Phil Stubbins left the Humber in 1988 and it’s taken him until 2014 to reach the Hunter.
Phil Stubbins left the Humber in 1988 and it-s taken him until 2014 to reach the Hunter.
For Newcastle Jets fans, Stubbins- journey seems to have taken forever but it could be a case of better late than never.
Stubbins has changed significantly since arriving in Australia from England to play with Victorian club Heidelberg United.
Sure, his mates will tell you that Stubbsy is still Stubbsy and you can take the boy out of Hull but you can-t … you get the picture.
But Stubbins has undergone a metamorphosis that started slowly as a player here, gathered some impetus as a coach at Australian club and AIS levels then reached rapid completion over the past three years coaching in Thailand.
“To actually learn to survive in Asia is not easy but although I-ve suffered a bit I-ve enjoyed the journey,” said Stubbins.
“It-s been massively beneficial not only for my journey as a coach but as a person because you learn to understand and recognise other people-s needs so much better.
“I felt I had to do it (coach in Asia) because if I wasn-t seen doing it, if I wasn-t pushing myself to the boundaries in a volatile environment albeit a professional one then I don-t think I would have given myself the opportunity of getting the Newcastle job.”
And it-s a job he-s champing at the bit to get stuck into.
From day one he was keen to draw a parallel between his upbringing and the working class history of the Hunter region.
It was easy to do for Stubbins who loves talking about work ethic and a belief that there-s no substitute for hard graft.
“We want to focus on our behaviours and behaving in the right way will set up a culture at the club.
“Rolling our sleeves up and having a crack has always been something that the club has been known for but I want to work us in a way that-s football detailed, to entrench a certain standard that we-ll accept as a group, as a club, and that we will always abide by.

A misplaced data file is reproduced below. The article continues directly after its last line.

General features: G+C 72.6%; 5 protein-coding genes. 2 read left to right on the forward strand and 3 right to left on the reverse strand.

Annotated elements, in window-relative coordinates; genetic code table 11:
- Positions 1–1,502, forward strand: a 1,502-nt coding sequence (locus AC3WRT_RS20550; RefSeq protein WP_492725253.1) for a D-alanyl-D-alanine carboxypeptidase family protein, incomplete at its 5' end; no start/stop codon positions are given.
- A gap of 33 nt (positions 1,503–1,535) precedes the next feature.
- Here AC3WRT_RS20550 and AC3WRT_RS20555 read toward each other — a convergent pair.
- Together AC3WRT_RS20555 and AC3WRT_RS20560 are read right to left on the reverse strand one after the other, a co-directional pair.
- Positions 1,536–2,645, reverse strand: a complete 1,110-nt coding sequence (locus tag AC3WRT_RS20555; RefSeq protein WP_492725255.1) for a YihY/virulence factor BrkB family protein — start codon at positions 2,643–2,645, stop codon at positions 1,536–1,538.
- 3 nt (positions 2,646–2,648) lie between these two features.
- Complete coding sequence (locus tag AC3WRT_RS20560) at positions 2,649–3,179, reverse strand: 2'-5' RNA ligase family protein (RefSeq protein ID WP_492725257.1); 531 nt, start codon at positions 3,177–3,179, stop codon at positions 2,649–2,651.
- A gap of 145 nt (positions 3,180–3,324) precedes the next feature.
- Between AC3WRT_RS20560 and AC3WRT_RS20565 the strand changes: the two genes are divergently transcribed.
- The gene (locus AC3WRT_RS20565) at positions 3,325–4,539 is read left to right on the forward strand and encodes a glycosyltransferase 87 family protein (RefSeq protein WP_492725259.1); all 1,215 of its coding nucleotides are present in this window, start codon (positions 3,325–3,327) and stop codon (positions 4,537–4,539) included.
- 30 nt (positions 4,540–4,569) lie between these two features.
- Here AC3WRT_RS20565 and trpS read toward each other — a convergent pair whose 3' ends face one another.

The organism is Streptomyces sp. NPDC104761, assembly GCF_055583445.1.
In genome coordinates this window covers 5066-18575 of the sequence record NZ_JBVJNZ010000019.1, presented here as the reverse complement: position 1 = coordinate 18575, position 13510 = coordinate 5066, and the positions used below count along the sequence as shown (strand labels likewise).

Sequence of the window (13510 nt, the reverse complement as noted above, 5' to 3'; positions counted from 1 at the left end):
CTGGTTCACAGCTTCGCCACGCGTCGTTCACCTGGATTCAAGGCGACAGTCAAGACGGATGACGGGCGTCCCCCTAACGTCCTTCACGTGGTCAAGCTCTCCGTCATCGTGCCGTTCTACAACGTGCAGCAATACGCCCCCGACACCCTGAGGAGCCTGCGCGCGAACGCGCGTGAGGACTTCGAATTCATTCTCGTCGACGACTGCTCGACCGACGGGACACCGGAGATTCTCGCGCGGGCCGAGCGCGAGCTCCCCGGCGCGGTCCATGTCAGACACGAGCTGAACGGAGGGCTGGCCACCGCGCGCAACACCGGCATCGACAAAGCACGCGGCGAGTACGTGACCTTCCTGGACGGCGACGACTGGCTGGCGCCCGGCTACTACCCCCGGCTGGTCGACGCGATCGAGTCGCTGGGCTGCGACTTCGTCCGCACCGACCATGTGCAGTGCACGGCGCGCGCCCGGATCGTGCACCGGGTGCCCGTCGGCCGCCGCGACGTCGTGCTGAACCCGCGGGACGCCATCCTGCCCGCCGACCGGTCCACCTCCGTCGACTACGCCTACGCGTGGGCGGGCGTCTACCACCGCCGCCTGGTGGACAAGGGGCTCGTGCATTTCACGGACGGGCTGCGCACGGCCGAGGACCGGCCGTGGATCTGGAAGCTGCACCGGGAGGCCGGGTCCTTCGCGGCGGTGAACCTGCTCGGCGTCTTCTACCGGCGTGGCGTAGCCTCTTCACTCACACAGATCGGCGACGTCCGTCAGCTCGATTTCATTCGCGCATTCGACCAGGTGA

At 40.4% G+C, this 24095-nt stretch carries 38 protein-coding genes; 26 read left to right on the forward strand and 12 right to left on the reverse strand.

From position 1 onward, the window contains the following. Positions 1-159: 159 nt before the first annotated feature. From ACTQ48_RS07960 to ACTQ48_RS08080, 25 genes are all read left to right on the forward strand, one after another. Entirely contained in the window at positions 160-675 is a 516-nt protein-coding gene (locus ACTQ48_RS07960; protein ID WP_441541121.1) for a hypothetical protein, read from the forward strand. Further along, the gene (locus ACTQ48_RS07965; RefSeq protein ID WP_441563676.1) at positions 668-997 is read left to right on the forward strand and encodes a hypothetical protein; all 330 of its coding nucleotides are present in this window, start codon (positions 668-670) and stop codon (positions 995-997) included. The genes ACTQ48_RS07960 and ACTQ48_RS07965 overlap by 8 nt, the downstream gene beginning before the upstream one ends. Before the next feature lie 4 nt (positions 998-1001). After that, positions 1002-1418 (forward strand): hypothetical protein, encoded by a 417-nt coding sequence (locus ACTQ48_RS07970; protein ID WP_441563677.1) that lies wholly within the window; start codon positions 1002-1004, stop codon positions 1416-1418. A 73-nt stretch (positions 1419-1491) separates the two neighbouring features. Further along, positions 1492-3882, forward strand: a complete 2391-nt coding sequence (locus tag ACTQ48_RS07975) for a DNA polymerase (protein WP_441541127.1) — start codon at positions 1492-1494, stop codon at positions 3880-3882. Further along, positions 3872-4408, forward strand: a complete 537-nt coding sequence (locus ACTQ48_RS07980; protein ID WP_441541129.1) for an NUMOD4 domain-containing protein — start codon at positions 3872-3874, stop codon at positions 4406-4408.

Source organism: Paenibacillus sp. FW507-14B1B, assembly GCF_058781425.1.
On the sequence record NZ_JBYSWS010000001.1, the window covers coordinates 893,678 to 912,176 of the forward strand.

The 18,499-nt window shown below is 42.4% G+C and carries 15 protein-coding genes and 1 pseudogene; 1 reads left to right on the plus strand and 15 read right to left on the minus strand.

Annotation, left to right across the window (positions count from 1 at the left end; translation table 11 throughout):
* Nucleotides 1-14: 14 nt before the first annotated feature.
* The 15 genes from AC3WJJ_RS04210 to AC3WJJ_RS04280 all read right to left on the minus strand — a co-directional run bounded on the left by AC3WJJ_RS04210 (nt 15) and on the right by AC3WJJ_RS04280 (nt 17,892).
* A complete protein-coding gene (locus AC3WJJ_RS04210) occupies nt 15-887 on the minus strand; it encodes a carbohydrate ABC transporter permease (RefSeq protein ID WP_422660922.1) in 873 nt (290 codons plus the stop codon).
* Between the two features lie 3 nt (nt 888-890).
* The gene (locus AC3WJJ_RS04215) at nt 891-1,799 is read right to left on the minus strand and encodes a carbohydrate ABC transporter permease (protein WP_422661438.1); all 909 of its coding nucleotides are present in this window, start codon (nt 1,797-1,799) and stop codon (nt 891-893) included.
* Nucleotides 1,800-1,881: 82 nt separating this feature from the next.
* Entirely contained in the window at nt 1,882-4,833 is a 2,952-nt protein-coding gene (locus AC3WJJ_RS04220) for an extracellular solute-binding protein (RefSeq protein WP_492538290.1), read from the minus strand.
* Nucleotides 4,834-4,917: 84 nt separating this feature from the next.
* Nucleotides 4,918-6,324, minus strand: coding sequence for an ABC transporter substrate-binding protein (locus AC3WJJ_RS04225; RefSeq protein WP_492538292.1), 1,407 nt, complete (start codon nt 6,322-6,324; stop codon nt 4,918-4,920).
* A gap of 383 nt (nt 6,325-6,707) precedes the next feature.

“If we collectively get focussed on the one vision of how we want to conduct ourselves in terms of our behaviours and training in a way that complements that hard work ethic of the region then I-m confident that come round one we-ll be a very competitive team.”
Stubbins has only been in the Jets hot seat for the past month but he-s already learned that the club-s potential is even greater than he first realised.
“We-ve got the emerging Jets program from under 9s all the way up to the youth team and I-ve come to understand very quickly just how big this club could be.
“I-m really buoyant about the prospects of this football club.”
There has been much movement in playing and coaching personnel in recent weeks but it-s been in one direction.
Ruben Zadkovich, Connor Chapman, James Brown, Joey Gibbs and Josh Mitchell no longer are on the playing list while assistant coach Craig Deans, goalkeeping coach Bob Catlin and strength and conditioning coach Karl Dodd have joined the exodus.
That-s about to change dramatically and soon.
“We-ve looked at signing someone in a central defensive position but that hasn-t been finalised,” Stubbins said.
“We-re also looking at bringing in a striker and we-ve already agreed with someone but there are a few other things that need to be fixed.
“We-re also looking at one - possibly two - in an attacking sense in that midfield area that we feel could be a very big signing for the club but to be perfectly honest we don-t need a lot.
“With regard to the coaching staff we still are trying to bring in the right goalkeeping coach. “We-re in negotiation with certain people we feel can move forward with the group and we-re close to tying up a new fitness and strength conditioning person.”
Stubbins already has mapped out the club-s pre-season program and the players will be called in on 16 June for an unusual start to their training.
“We-re getting them all in to do their C level coaching licence,” he said.
“It-s a decent initiative to get all the boys together and get them interacting in a less stressful environment - mind you though it can be stressful doing a coaching course.
“We-ll have a players- meeting prior to doing the coaching course and there will be a presentation on how we want to structure things moving forward, the etiquette that we feel is necessary for the group and how we want the players to represent the Newcastle Jets jersey.”